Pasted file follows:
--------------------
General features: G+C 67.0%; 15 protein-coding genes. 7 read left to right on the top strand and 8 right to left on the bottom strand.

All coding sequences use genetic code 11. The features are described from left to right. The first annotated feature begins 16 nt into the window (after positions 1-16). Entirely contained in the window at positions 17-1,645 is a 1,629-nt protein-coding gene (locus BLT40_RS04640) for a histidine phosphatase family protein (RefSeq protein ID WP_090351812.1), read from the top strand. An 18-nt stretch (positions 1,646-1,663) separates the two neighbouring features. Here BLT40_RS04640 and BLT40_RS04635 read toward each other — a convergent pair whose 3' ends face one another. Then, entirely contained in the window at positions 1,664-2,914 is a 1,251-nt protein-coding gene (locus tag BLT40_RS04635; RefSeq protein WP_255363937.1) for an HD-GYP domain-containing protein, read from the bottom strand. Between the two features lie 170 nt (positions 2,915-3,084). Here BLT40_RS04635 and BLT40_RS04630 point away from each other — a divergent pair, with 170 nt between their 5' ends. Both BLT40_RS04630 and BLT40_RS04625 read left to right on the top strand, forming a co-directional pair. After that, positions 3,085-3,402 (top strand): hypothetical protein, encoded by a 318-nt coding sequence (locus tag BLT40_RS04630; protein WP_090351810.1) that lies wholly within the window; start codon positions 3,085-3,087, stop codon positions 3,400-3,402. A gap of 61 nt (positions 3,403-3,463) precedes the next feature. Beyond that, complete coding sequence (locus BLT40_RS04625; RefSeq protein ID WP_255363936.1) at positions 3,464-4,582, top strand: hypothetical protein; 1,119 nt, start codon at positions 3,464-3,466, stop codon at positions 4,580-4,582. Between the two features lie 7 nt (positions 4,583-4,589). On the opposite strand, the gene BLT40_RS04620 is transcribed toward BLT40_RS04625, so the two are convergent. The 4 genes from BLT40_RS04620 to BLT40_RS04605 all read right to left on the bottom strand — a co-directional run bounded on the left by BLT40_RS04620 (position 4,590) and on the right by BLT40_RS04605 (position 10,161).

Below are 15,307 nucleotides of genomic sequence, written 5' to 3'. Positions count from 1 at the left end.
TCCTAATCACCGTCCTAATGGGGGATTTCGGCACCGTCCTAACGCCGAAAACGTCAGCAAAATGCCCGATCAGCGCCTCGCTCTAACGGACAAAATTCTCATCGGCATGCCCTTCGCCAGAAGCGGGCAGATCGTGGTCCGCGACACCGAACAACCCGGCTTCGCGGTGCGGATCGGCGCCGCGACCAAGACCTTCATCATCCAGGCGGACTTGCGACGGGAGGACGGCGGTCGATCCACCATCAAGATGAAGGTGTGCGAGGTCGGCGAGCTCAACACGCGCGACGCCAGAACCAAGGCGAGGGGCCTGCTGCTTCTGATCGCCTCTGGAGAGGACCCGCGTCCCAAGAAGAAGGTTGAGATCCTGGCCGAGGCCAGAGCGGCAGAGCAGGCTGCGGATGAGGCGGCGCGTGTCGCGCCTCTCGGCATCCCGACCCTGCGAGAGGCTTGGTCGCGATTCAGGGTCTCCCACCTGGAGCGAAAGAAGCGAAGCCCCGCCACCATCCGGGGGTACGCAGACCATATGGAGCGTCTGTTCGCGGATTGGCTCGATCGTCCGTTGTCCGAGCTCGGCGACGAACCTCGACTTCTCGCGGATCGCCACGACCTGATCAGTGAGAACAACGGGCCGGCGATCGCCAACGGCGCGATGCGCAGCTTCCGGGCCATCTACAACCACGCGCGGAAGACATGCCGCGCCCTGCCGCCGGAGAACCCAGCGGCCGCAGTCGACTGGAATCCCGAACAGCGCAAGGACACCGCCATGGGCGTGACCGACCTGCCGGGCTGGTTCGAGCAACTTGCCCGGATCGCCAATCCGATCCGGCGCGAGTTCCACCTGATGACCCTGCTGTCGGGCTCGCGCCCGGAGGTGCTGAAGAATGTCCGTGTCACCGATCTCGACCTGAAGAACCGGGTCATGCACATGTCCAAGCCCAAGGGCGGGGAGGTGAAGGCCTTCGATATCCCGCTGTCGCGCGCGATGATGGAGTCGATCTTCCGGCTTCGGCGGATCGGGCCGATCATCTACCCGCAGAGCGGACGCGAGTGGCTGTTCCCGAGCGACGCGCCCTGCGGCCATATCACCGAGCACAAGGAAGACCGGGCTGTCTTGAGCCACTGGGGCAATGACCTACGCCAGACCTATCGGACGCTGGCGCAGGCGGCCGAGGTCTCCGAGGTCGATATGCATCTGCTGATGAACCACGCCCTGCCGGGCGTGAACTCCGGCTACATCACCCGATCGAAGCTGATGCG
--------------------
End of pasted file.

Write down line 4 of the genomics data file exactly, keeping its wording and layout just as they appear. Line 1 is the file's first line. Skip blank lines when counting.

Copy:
TCCTAATCACCGTCCTAATGGGGGATTTCGGCACCGTCCTAACGCCGAAAACGTCAGCAAAATGCCCGATCAGCGCCTCGCTCTAACGGACAAAATTCTCATCGGCATGCCCTTCGCCAGAAGCGGGCAGATCGTGGTCCGCGACACCGAACAACCCGGCTTCGCGGTGCGGATCGGCGCCGCGACCAAGACCTTCATCATCCAGGCGGACTTGCGACGGGAGGACGGCGGTCGATCCACCATCAAGATGAAGGTGTGCGAGGTCGGCGAGCTCAACACGCGCGACGCCAGAACCAAGGCGAGGGGCCTGCTGCTTCTGATCGCCTCTGGAGAGGACCCGCGTCCCAAGAAGAAGGTTGAGATCCTGGCCGAGGCCAGAGCGGCAGAGCAGGCTGCGGATGAGGCGGCGCGTGTCGCGCCTCTCGGCATCCCGACCCTGCGAGAGGCTTGGTCGCGATTCAGGGTCTCCCACCTGGAGCGAAAGAAGCGAAGCCCCGCCACCATCCGGGGGTACGCAGACCATATGGAGCGTCTGTTCGCGGATTGGCTCGATCGTCCGTTGTCCGAGCTCGGCGACGAACCTCGACTTCTCGCGGATCGCCACGACCTGATCAGTGAGAACAACGGGCCGGCGATCGCCAACGGCGCGATGCGCAGCTTCCGGGCCATCTACAACCACGCGCGGAAGACATGCCGCGCCCTGCCGCCGGAGAACCCAGCGGCCGCAGTCGACTGGAATCCCGAACAGCGCAAGGACACCGCCATGGGCGTGACCGACCTGCCGGGCTGGTTCGAGCAACTTGCCCGGATCGCCAATCCGATCCGGCGCGAGTTCCACCTGATGACCCTGCTGTCGGGCTCGCGCCCGGAGGTGCTGAAGAATGTCCGTGTCACCGATCTCGACCTGAAGAACCGGGTCATGCACATGTCCAAGCCCAAGGGCGGGGAGGTGAAGGCCTTCGATATCCCGCTGTCGCGCGCGATGATGGAGTCGATCTTCCGGCTTCGGCGGATCGGGCCGATCATCTACCCGCAGAGCGGACGCGAGTGGCTGTTCCCGAGCGACGCGCCCTGCGGCCATATCACCGAGCACAAGGAAGACCGGGCTGTCTTGAGCCACTGGGGCAATGACCTACGCCAGACCTATCGGACGCTGGCGCAGGCGGCCGAGGTCTCCGAGGTCGATATGCATCTGCTGATGAACCACGCCCTGCCGGGCGTGAACTCCGGCTACATCACCCGATCGAAGCTGATGCG